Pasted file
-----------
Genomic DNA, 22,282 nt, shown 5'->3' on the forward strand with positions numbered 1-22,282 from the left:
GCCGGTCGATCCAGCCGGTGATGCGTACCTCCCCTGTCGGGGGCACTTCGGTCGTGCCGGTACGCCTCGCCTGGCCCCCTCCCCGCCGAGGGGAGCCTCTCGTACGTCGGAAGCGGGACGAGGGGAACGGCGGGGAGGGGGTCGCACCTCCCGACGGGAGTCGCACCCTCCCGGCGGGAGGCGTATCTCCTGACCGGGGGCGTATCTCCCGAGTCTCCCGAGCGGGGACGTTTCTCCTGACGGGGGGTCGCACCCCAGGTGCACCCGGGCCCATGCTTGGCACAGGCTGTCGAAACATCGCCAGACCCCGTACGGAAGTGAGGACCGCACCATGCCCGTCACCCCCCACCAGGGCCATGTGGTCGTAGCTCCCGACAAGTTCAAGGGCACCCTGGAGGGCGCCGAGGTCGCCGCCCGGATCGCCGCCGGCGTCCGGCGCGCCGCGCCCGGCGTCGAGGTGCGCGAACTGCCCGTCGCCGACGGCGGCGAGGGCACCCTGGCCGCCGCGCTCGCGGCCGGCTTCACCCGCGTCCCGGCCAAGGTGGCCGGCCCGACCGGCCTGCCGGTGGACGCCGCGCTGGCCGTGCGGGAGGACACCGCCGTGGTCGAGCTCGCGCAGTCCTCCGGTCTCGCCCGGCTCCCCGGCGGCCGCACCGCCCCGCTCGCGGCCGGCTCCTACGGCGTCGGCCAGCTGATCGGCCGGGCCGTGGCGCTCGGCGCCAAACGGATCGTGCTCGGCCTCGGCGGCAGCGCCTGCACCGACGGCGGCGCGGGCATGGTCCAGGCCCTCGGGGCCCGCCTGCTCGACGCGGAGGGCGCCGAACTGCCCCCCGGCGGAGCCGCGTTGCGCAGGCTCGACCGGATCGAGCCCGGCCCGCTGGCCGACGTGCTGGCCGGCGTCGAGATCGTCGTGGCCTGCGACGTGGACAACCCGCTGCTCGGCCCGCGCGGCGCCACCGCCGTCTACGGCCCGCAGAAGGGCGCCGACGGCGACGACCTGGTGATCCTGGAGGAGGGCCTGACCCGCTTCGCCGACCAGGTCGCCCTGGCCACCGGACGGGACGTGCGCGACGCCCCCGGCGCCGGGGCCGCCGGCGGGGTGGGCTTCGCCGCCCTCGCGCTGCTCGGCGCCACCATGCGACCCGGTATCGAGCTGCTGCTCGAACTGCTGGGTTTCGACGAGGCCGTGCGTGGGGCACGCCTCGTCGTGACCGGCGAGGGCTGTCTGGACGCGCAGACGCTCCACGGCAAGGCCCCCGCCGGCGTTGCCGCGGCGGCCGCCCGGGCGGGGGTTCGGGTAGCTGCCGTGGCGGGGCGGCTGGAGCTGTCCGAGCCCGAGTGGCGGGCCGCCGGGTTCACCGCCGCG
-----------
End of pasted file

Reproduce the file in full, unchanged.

Genomic DNA, 22,282 nt, shown 5'->3' on the forward strand with positions numbered 1-22,282 from the left:
GCCGGTCGATCCAGCCGGTGATGCGTACCTCCCCTGTCGGGGGCACTTCGGTCGTGCCGGTACGCCTCGCCTGGCCCCCTCCCCGCCGAGGGGAGCCTCTCGTACGTCGGAAGCGGGACGAGGGGAACGGCGGGGAGGGGGTCGCACCTCCCGACGGGAGTCGCACCCTCCCGGCGGGAGGCGTATCTCCTGACCGGGGGCGTATCTCCCGAGTCTCCCGAGCGGGGACGTTTCTCCTGACGGGGGGTCGCACCCCAGGTGCACCCGGGCCCATGCTTGGCACAGGCTGTCGAAACATCGCCAGACCCCGTACGGAAGTGAGGACCGCACCATGCCCGTCACCCCCCACCAGGGCCATGTGGTCGTAGCTCCCGACAAGTTCAAGGGCACCCTGGAGGGCGCCGAGGTCGCCGCCCGGATCGCCGCCGGCGTCCGGCGCGCCGCGCCCGGCGTCGAGGTGCGCGAACTGCCCGTCGCCGACGGCGGCGAGGGCACCCTGGCCGCCGCGCTCGCGGCCGGCTTCACCCGCGTCCCGGCCAAGGTGGCCGGCCCGACCGGCCTGCCGGTGGACGCCGCGCTGGCCGTGCGGGAGGACACCGCCGTGGTCGAGCTCGCGCAGTCCTCCGGTCTCGCCCGGCTCCCCGGCGGCCGCACCGCCCCGCTCGCGGCCGGCTCCTACGGCGTCGGCCAGCTGATCGGCCGGGCCGTGGCGCTCGGCGCCAAACGGATCGTGCTCGGCCTCGGCGGCAGCGCCTGCACCGACGGCGGCGCGGGCATGGTCCAGGCCCTCGGGGCCCGCCTGCTCGACGCGGAGGGCGCCGAACTGCCCCCCGGCGGAGCCGCGTTGCGCAGGCTCGACCGGATCGAGCCCGGCCCGCTGGCCGACGTGCTGGCCGGCGTCGAGATCGTCGTGGCCTGCGACGTGGACAACCCGCTGCTCGGCCCGCGCGGCGCCACCGCCGTCTACGGCCCGCAGAAGGGCGCCGACGGCGACGACCTGGTGATCCTGGAGGAGGGCCTGACCCGCTTCGCCGACCAGGTCGCCCTGGCCACCGGACGGGACGTGCGCGACGCCCCCGGCGCCGGGGCCGCCGGCGGGGTGGGCTTCGCCGCCCTCGCGCTGCTCGGCGCCACCATGCGACCCGGTATCGAGCTGCTGCTCGAACTGCTGGGTTTCGACGAGGCCGTGCGTGGGGCACGCCTCGTCGTGACCGGCGAGGGCTGTCTGGACGCGCAGACGCTCCACGGCAAGGCCCCCGCCGGCGTTGCCGCGGCGGCCGCCCGGGCGGGGGTTCGGGTAGCTGCCGTGGCGGGGCGGCTGGAGCTGTCCGAGCCCGAGTGGCGGGCCGCCGGGTTCACCGCCGCG